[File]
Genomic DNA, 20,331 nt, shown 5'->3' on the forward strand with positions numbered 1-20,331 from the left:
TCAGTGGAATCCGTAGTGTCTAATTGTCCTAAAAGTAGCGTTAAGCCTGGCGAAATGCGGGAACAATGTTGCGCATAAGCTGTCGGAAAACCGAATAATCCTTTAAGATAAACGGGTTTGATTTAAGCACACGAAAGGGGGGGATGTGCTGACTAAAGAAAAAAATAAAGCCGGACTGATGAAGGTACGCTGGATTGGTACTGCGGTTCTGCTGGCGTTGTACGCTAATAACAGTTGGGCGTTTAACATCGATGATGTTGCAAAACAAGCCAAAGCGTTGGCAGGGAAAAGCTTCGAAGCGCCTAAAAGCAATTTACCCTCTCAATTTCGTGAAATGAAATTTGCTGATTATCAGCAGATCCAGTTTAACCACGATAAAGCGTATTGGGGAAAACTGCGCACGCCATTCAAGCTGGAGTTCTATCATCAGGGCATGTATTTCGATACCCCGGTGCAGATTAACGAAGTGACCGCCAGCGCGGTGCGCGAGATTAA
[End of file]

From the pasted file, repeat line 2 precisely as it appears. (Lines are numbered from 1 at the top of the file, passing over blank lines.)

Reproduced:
TCAGTGGAATCCGTAGTGTCTAATTGTCCTAAAAGTAGCGTTAAGCCTGGCGAAATGCGGGAACAATGTTGCGCATAAGCTGTCGGAAAACCGAATAATCCTTTAAGATAAACGGGTTTGATTTAAGCACACGAAAGGGGGGGATGTGCTGACTAAAGAAAAAAATAAAGCCGGACTGATGAAGGTACGCTGGATTGGTACTGCGGTTCTGCTGGCGTTGTACGCTAATAACAGTTGGGCGTTTAACATCGATGATGTTGCAAAACAAGCCAAAGCGTTGGCAGGGAAAAGCTTCGAAGCGCCTAAAAGCAATTTACCCTCTCAATTTCGTGAAATGAAATTTGCTGATTATCAGCAGATCCAGTTTAACCACGATAAAGCGTATTGGGGAAAACTGCGCACGCCATTCAAGCTGGAGTTCTATCATCAGGGCATGTATTTCGATACCCCGGTGCAGATTAACGAAGTGACCGCCAGCGCGGTGCGCGAGATTAA